Boosting wheat yields in the face of climate change
Rising temperatures due to climate change are reducing crop yields, which compromises food security. EU-funded researchers are working to make wheat less susceptible to heat so that it remains a safe and reliable food source.
© Bayer, 2016
The global population is 7.5 billion and rising and wheat is one of humanitys main food sources. Photosynthesis is the process by which wheat and indeed all plants change light, water and carbon dioxide into the energy that fuels their growth and productivity. Enzymes increase the rate of such processes, and one enzyme that is vital for driving photosynthesis in wheat is Rubisco. To make Rubisco work, another enzyme, called Rubisco activase (RCA), is also needed.
Higher temperatures are liable to reduce the effectiveness of RCA, making photosynthesis less efficient and lowering wheat productivity. Studies show a 3-5 % drop in wheat yields for every 1 °C increase in average temperature above 15 °C a loss of around 190 kg per hectare. Temperature can have a more severe effect on yields than water availability.
The EU-funded Heat-Wheat project is exploring ways of increasing the stability of RCA in warmer temperatures. Researchers are looking for variants of the enzyme that stand up well to heat, either due to naturally occurring traits that have evolved in hot climates or changes to their DNA sequence made in the laboratory.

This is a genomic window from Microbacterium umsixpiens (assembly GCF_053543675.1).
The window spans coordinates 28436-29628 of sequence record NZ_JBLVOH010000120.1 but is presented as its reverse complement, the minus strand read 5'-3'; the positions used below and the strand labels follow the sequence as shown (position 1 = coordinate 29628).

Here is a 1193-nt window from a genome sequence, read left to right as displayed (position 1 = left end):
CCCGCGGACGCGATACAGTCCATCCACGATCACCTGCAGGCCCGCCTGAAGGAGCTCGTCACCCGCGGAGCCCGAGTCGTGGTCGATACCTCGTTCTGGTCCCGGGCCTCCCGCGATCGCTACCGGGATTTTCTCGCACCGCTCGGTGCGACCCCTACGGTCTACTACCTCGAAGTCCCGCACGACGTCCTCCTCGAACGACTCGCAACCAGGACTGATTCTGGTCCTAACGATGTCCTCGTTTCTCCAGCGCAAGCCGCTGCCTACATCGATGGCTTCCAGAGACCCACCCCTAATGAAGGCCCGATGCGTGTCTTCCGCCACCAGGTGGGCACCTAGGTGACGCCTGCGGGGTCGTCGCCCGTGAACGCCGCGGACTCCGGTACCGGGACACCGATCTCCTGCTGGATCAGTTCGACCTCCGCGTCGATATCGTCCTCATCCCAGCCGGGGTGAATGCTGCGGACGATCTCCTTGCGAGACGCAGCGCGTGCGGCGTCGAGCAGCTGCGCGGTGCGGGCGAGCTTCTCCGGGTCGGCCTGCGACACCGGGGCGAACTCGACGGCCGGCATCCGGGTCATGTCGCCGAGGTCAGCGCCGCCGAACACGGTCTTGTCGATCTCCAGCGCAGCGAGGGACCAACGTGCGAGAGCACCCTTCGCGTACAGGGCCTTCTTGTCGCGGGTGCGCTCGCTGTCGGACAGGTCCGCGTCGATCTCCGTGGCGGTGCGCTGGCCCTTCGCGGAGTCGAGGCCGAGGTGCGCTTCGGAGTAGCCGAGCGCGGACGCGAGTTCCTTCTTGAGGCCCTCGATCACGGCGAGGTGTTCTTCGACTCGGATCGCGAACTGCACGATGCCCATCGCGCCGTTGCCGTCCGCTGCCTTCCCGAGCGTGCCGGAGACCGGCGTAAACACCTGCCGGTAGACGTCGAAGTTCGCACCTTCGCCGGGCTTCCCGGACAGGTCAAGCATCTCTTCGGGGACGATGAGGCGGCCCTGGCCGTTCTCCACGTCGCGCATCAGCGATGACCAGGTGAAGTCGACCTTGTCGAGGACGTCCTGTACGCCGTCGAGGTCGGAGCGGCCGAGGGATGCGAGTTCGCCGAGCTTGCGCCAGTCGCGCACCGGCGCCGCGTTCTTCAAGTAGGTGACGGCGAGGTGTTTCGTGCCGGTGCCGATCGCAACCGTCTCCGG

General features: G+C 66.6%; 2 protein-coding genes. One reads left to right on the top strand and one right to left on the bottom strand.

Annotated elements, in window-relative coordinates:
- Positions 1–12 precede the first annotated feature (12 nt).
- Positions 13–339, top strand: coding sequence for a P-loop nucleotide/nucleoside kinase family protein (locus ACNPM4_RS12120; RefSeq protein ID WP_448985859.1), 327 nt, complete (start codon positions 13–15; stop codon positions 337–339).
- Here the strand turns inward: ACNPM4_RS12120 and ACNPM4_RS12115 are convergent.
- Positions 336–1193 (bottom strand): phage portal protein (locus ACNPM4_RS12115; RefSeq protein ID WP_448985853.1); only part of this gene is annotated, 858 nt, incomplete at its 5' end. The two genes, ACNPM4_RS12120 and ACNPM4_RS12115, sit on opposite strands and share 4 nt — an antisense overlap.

Improving heat tolerance of photosynthesis in wheat will prevent or diminish yield losses under future climate scenarios. This advance will make it possible to grow wheat in hotter places, helping to ensure a more secure food supply.
As project coordinator Alexander Gallé from the Bayer Crop Science Division in Belgium explains: We aim to understand what makes RCA more thermostable so that photosynthesis and crop productivity can be maintained even in hotter conditions. The key to success is the optimisation of a robust RCA investigative procedure with a sufficiently high throughput that allows us to screen collections of plants and test RCA variants under elevated temperatures.
Wheats wild relatives
Heat-Wheat uses a combination of software tools for understanding biological data and rapid laboratory analysis procedures to screen wild grasses related to wheat and examine differences in their DNA sequences. The analysis is supported by in-house genetic information on wheat relatives. It also takes account of findings related to RCA in wild rice species from the Australian savannah which have been shown to have high heat tolerance.
In addition, state-of-the-art techniques are used to create further wheat RCA variants with a view to identifying those that remain productive in higher temperatures. All of the variants are then tested for heat tolerance.
New types of wheat
Heat-Wheats research feeds into Bayers crop innovations and has the potential to stimulate further academic and industrial research. It will help with the breeding of new wheat varieties and increase knowledge of RCA and its role in photosynthesis, particularly in wheat. Genetic optimisation and breeding programmes will be used to develop seeds containing heat-tolerant variants of wheat RCA that emerge from Heat-Wheat.
Exploring the natural diversity of heat stable RCA in wild relatives of wheat helps us to develop more heat-tolerant wheat varieties. Moreover, we evaluate all available genomic data to help determine the molecular basis of heat-stability in RCA using computer-based modelling, says Gallé.